The dividend income from its debt fund holdings aggregated to Rs 33 m, while it earned not a dime from its group investments. It also made a play by buying and selling securities worth a humungous Rs 19.8 bn during the year, but what it earned in the bargain is not readily discernable, as any income arising from this exercise has not been separately documented. It has earned its tithes from the loan that it has advanced to its associate as also on the inter-corporate deposit that it advanced to it. But when this capital investment will see any dividend inflows, or some such, is another ball game altogether.
The subsidiary muddle
The subsidiary Concorde Air Logistics, for which it paid out top dollar, is a pipsqueak by any reckoning. The wonder is that it sees value in owning such a company. The bulk of its piggly wiggly fixed assets consist of goodwill- period. It is engaged in the business of clearing and forwarding of time sensitive air cargo packages. So the volume of business that it can chalk up here is limited per se. It earns its bread under two heads - services and commission. Why such a breakup? The total income that it logged in for the 12 months ended December 2010 was Rs 25 m. In this top line get up, services income accounted for a little over 60%, with commissions bringing in the balance. There is also some marginal 'other income'. It scraped through with a profit after tax of Rs 1.7 m (Rs 2.2 m previously). It may be noted that the vast bulk of its depreciation of Rs 1.8 m is on account of amortisation of the balance goodwill showing in its books. It also bought and sold mutual fund investments to the tune of Rs 99 m during the year, but does not appear to have made any money on revenue account in the process.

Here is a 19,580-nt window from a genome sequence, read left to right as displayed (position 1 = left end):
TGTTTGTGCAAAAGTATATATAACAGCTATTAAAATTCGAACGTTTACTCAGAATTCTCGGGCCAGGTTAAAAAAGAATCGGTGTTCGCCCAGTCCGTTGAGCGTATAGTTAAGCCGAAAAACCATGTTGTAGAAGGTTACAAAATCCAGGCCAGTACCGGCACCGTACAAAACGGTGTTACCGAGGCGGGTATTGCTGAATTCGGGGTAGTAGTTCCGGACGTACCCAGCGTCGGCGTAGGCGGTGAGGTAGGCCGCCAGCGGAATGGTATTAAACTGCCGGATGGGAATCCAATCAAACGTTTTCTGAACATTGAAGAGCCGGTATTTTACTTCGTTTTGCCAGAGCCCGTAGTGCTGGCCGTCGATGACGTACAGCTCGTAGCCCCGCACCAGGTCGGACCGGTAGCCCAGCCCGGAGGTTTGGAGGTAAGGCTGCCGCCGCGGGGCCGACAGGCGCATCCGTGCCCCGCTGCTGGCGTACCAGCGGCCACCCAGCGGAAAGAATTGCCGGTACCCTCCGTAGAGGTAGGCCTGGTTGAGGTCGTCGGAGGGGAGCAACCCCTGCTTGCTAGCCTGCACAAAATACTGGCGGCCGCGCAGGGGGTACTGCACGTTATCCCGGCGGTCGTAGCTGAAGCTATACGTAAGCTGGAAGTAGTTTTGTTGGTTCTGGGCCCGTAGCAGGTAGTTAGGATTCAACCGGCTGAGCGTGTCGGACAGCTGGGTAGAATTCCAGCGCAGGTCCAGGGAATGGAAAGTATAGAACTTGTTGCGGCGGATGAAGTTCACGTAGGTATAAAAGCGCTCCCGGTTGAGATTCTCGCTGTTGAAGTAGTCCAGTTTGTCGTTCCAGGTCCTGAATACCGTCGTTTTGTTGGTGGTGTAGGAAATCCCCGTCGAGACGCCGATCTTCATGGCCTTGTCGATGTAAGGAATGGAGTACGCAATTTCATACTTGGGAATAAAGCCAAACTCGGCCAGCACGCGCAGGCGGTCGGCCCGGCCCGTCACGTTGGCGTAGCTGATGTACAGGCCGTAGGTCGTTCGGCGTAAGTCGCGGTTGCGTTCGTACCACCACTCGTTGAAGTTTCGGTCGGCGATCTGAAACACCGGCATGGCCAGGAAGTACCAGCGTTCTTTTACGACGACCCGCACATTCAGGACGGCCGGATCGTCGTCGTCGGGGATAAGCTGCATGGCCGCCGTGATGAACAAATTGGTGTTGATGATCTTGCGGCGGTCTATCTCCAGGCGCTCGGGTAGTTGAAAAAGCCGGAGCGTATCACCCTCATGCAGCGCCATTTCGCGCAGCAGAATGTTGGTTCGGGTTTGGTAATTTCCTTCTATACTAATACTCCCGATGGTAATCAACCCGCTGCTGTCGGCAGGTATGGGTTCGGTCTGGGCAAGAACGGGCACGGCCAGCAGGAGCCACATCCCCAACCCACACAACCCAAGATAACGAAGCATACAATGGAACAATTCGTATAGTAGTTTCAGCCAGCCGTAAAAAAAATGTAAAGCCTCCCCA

In spite of pushing time bound cargo, the company has to extend a large credit line to the users of its services. Trade debtor dues at year end accounted for 54% of all services/ commission income, against a phenomenal 95% in the preceding year. What type of credit extension is this to garner business under such a niche head of account? The point is that it doles out much less credit for its regular business. So what is going on here? The associate company Blue Dart Aviation appears to making some minor profits. The company's 49% stake in the equity earned it a profit of Rs 450,000 during 2010.
The company has got a spate of fellow subsidiaries, which sport such names of DHL Express (India) Pvt Ltd, DHL Lemuir Logistics Pvt Ltd, and Skyline Air Logistics Limited. These are all companies incorporated in India and are operating in the India orbit and they look like they are all operating in the same line of business that Blue Dart is in. It will help if the management of Blue Dart can shed some light on what these worthies are up to and what incomes they ring up, and how they complement or compete with the listed entity.
Disclosure: I do not hold any shares in this company, either directly, or under any non discretionary portfolio management scheme
This column Cool Hand Luke is written by Luke Verghese. Luke has been a business journalist, financial analyst and knowledge management head with a professional experience of more than 20 years. An avid watcher of the stock market, he has written extensively on stock market trends. His articles have featured in Business Standard, Financial Express and Fortune India amongst others. He has also been the Deputy Editor, Fortune India and the Financial Editor of The Business and Political Observer.